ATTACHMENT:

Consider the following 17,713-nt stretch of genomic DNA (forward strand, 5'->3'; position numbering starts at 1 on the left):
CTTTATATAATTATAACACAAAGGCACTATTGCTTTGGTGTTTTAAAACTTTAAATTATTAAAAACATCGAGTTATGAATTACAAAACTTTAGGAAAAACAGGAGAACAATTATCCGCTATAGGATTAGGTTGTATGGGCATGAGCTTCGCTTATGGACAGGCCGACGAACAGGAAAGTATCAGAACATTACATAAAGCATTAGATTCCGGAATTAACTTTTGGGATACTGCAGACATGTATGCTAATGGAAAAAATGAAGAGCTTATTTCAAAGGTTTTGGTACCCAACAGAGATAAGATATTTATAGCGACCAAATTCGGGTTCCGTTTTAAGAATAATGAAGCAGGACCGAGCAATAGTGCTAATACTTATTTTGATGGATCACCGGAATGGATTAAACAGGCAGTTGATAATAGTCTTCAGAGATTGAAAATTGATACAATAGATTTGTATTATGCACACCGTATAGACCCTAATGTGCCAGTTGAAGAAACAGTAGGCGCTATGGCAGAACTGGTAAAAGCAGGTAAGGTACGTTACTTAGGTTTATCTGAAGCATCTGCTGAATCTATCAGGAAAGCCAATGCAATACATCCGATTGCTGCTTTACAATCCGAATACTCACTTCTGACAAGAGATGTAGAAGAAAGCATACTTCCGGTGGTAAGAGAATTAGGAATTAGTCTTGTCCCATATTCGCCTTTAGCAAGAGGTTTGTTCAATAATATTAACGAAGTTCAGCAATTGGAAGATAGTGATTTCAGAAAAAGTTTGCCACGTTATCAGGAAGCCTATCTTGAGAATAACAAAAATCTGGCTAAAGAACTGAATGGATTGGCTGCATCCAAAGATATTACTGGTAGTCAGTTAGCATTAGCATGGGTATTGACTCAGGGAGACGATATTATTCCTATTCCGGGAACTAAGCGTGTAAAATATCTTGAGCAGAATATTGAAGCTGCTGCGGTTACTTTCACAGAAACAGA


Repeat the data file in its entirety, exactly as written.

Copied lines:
Consider the following 17,713-nt stretch of genomic DNA (forward strand, 5'->3'; position numbering starts at 1 on the left):
CTTTATATAATTATAACACAAAGGCACTATTGCTTTGGTGTTTTAAAACTTTAAATTATTAAAAACATCGAGTTATGAATTACAAAACTTTAGGAAAAACAGGAGAACAATTATCCGCTATAGGATTAGGTTGTATGGGCATGAGCTTCGCTTATGGACAGGCCGACGAACAGGAAAGTATCAGAACATTACATAAAGCATTAGATTCCGGAATTAACTTTTGGGATACTGCAGACATGTATGCTAATGGAAAAAATGAAGAGCTTATTTCAAAGGTTTTGGTACCCAACAGAGATAAGATATTTATAGCGACCAAATTCGGGTTCCGTTTTAAGAATAATGAAGCAGGACCGAGCAATAGTGCTAATACTTATTTTGATGGATCACCGGAATGGATTAAACAGGCAGTTGATAATAGTCTTCAGAGATTGAAAATTGATACAATAGATTTGTATTATGCACACCGTATAGACCCTAATGTGCCAGTTGAAGAAACAGTAGGCGCTATGGCAGAACTGGTAAAAGCAGGTAAGGTACGTTACTTAGGTTTATCTGAAGCATCTGCTGAATCTATCAGGAAAGCCAATGCAATACATCCGATTGCTGCTTTACAATCCGAATACTCACTTCTGACAAGAGATGTAGAAGAAAGCATACTTCCGGTGGTAAGAGAATTAGGAATTAGTCTTGTCCCATATTCGCCTTTAGCAAGAGGTTTGTTCAATAATATTAACGAAGTTCAGCAATTGGAAGATAGTGATTTCAGAAAAAGTTTGCCACGTTATCAGGAAGCCTATCTTGAGAATAACAAAAATCTGGCTAAAGAACTGAATGGATTGGCTGCATCCAAAGATATTACTGGTAGTCAGTTAGCATTAGCATGGGTATTGACTCAGGGAGACGATATTATTCCTATTCCGGGAACTAAGCGTGTAAAATATCTTGAGCAGAATATTGAAGCTGCTGCGGTTACTTTCACAGAAACAGA